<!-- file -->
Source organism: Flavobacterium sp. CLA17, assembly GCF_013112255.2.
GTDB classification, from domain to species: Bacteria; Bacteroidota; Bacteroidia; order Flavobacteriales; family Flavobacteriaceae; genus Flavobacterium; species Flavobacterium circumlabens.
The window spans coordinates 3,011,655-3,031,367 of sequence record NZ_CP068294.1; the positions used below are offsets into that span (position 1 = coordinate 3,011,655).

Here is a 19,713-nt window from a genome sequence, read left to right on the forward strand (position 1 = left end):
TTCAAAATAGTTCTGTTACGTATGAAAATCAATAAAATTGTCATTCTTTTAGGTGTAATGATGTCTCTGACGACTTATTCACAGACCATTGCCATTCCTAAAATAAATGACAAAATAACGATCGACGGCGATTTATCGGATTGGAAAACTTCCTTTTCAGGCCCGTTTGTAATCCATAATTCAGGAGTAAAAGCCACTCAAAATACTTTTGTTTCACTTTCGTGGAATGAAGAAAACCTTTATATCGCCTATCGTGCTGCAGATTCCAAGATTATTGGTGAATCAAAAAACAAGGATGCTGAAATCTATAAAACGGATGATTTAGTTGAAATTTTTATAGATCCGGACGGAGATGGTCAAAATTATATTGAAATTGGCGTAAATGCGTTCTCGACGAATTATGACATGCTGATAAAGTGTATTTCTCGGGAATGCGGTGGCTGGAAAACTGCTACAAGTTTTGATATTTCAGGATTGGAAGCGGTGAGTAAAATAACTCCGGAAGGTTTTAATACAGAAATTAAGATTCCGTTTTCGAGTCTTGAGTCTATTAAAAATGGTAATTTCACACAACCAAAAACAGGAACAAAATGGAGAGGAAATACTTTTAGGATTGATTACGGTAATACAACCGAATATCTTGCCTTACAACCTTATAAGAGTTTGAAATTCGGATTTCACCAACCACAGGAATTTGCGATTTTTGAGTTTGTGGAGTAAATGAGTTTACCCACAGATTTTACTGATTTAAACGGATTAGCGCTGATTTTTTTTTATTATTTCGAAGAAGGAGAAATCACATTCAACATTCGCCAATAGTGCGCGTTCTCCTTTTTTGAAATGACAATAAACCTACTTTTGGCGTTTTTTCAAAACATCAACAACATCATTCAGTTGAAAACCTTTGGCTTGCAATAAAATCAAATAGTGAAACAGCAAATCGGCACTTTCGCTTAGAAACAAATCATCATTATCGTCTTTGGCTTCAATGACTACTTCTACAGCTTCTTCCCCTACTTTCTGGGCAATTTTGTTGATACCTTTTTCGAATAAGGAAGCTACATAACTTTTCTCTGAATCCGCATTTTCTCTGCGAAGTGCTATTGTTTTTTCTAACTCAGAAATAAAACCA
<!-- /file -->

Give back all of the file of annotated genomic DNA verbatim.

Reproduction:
Source organism: Flavobacterium sp. CLA17, assembly GCF_013112255.2.
GTDB classification, from domain to species: Bacteria; Bacteroidota; Bacteroidia; order Flavobacteriales; family Flavobacteriaceae; genus Flavobacterium; species Flavobacterium circumlabens.
The window spans coordinates 3,011,655-3,031,367 of sequence record NZ_CP068294.1; the positions used below are offsets into that span (position 1 = coordinate 3,011,655).

Here is a 19,713-nt window from a genome sequence, read left to right on the forward strand (position 1 = left end):
TTCAAAATAGTTCTGTTACGTATGAAAATCAATAAAATTGTCATTCTTTTAGGTGTAATGATGTCTCTGACGACTTATTCACAGACCATTGCCATTCCTAAAATAAATGACAAAATAACGATCGACGGCGATTTATCGGATTGGAAAACTTCCTTTTCAGGCCCGTTTGTAATCCATAATTCAGGAGTAAAAGCCACTCAAAATACTTTTGTTTCACTTTCGTGGAATGAAGAAAACCTTTATATCGCCTATCGTGCTGCAGATTCCAAGATTATTGGTGAATCAAAAAACAAGGATGCTGAAATCTATAAAACGGATGATTTAGTTGAAATTTTTATAGATCCGGACGGAGATGGTCAAAATTATATTGAAATTGGCGTAAATGCGTTCTCGACGAATTATGACATGCTGATAAAGTGTATTTCTCGGGAATGCGGTGGCTGGAAAACTGCTACAAGTTTTGATATTTCAGGATTGGAAGCGGTGAGTAAAATAACTCCGGAAGGTTTTAATACAGAAATTAAGATTCCGTTTTCGAGTCTTGAGTCTATTAAAAATGGTAATTTCACACAACCAAAAACAGGAACAAAATGGAGAGGAAATACTTTTAGGATTGATTACGGTAATACAACCGAATATCTTGCCTTACAACCTTATAAGAGTTTGAAATTCGGATTTCACCAACCACAGGAATTTGCGATTTTTGAGTTTGTGGAGTAAATGAGTTTACCCACAGATTTTACTGATTTAAACGGATTAGCGCTGATTTTTTTTTATTATTTCGAAGAAGGAGAAATCACATTCAACATTCGCCAATAGTGCGCGTTCTCCTTTTTTGAAATGACAATAAACCTACTTTTGGCGTTTTTTCAAAACATCAACAACATCATTCAGTTGAAAACCTTTGGCTTGCAATAAAATCAAATAGTGAAACAGCAAATCGGCACTTTCGCTTAGAAACAAATCATCATTATCGTCTTTGGCTTCAATGACTACTTCTACAGCTTCTTCCCCTACTTTCTGGGCAATTTTGTTGATACCTTTTTCGAATAAGGAAGCTACATAACTTTTCTCTGAATCCGCATTTTCTCTGCGAAGTGCTATTGTTTTTTCTAACTCAGAAATAAAACCA